ST. PETERSBURG, Fla. - Florida in 2018 saw a horrific school shooting, a devastating hurricane that ravaged parts of the state's Panhandle region, and a contentious election that dragged on for weeks.
The shooting sent reverberations through the nation, in schools across the country and in the halls of power.
In February, 17 students and staff were gunned down at Marjorie Stoneman Douglas High School in Parkland. The entire world watched as the students who survived organized marches, gave rousing speeches and appeared in countless media interviews, all on the topic of gun control.
"If us students have learned anything, it's that if you don't study, you will fail," said Parkland student Emma Gonzalez during a rally in Fort Lauderdale just days after the shooting. "And in this case if you actively do nothing, people continually end up dead, so it's time to start doing something."
In November, Archbishop Desmond Tutu gave their student organization, March For Our Lives, the International Children's Peace Prize .
The shooting also changed state policy in ways that had been previously unthinkable in Florida's gun lobby-friendly Legislature. Three weeks after the attack, Gov. Rick Scott signed a bill that raised the minimum age to buy rifles from 18 to 21, extended a three-day waiting period for handgun purchases to include long guns and bans bump stocks, and created a so-called guardian program enabling some teachers and other school employees to carry guns.
Survivors had wanted a ban on assault-style weapons, like the ones the gunman used during the massacre. But the bill didn't go that far. Still, the National Rifle Association fought back with a lawsuit, saying the measure "punishes law-abiding gun owners for the criminal acts of a deranged individual."
The other devastating event in the state came in October, when Hurricane Michael slammed into the Florida Panhandle , killing at least 43 people. It all but wiped the small community of Mexico Beach off the map , and caused massive damage in Panama City and at Tyndall Air Force Base.
Michael was the strongest storm on record ever to hit the Panhandle, and it upended every aspect of life in the Panama City area, from schools to businesses to traffic and electricity. Many people still haven't recovered. Earlier this month, it was announced that one of Panama City's two hospitals would lay off 800 people because it was unable to reopen parts of the building due to storm damage, and the city's largest mall has closed, also due to damage sustained in the storm.
Another disaster also hit Florida's Gulf communities in 2018, but it was slow moving and spread up the coast over the summer. A massive, naturally occurring red tide bloom began in Naples and eventually drifted north. It killed hundreds of tons of fish, and communities along the coast scrambled to clear the normally pristine beaches from the stinking mess. The red tide also reached the state's Atlantic coast, which is unusual.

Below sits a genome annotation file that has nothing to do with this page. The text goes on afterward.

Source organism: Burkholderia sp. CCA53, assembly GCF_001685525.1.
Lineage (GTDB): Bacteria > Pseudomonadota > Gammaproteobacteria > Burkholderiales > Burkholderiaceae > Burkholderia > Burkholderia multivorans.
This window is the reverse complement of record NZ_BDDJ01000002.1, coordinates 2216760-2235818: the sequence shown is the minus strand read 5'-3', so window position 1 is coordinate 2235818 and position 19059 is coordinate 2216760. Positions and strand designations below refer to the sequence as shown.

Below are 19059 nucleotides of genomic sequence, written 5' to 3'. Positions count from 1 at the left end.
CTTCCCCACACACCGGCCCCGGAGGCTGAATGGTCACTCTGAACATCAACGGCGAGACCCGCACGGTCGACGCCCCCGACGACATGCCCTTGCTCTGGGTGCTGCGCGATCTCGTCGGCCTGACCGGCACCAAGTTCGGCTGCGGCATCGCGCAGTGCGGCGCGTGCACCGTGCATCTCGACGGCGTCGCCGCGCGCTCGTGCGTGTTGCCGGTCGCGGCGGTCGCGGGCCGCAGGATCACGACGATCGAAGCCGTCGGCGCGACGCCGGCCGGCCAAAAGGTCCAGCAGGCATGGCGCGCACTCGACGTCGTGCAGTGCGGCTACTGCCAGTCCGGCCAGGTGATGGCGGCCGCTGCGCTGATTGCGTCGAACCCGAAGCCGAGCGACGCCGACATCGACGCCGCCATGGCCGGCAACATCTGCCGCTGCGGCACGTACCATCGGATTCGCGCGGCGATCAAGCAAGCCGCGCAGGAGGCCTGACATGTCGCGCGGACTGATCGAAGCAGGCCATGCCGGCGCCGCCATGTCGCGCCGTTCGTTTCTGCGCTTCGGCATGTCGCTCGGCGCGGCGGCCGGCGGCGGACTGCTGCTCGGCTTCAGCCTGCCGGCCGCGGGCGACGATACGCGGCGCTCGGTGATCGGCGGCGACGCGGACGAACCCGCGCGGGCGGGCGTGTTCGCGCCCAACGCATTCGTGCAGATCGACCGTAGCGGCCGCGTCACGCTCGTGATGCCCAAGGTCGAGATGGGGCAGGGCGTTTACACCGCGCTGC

In addition to the red tide, some communities saw a spread of blue-green algae in freshwater. Heavy rains in the Spring caused Lake Okeechobee to discharge water containing the goo-like algae into rivers and canals. The bright green sludge oozed onto docks and into rivers and canals.
Both types of algae threatened to affect the state's tourism industry, which scrambled to reassure visitors that many parts of Florida were algae-free.
One of Florida's major stories centered around politics. Tallahassee Mayor Andrew Gillum became the state's first black gubernatorial nominee when he won the Democratic primary in August. He faced former Congressman Ron DeSantis, a Republican. The U.S. Senate race was a bruiser, too, with Republican Gov. Rick Scott up against sitting Democratic Sen. Bill Nelson.
Contentious races for U.S. Senate and governor were too close to call on election night . That led to a recount, which dredged up memories of the much maligned 2000 presidential election. In the end, Scott was declared the winner in the Senate race and DeSantis the winner in the governor's race. Voters also approved two amendments of note: one allowing most felons who have served their sentences to vote (excluding sex offenders). Voters also banned greyhound racing.
Other top stories:
— In February, a Florida International University pedestrian bridge collapsed and killed six people . Two days before the collapse, an engineer with the bridge's design firm left a voicemail for state transportation officials to report cracking had been found at one end of the concrete span, but the company didn't think it was a safety issue. State officials didn't hear the voicemail until after the collapse . Federal authorities are still investigating.
— In October, prominent Democratic officials, CNN's Manhattan offices and others who have been critical of President Donald Trump were targeted with package bombs. The suspect, 56-year-old Cesar Sayoc, was from Miami-Dade County . He's in jail while awaiting trial and faces nearly 50 years in prison if convicted on five federal charges, which were filed in New York.
— In June, a popular young rapper was killed in Fort Lauderdale . Four men are accused of killing XXXTentacion (ex-ex-ex-ten-ta-see-YAWN). The 20-year-old rap star, whose real name was Jahseh Onfroy, was fatally shot multiple times as he left a motorcycle dealership.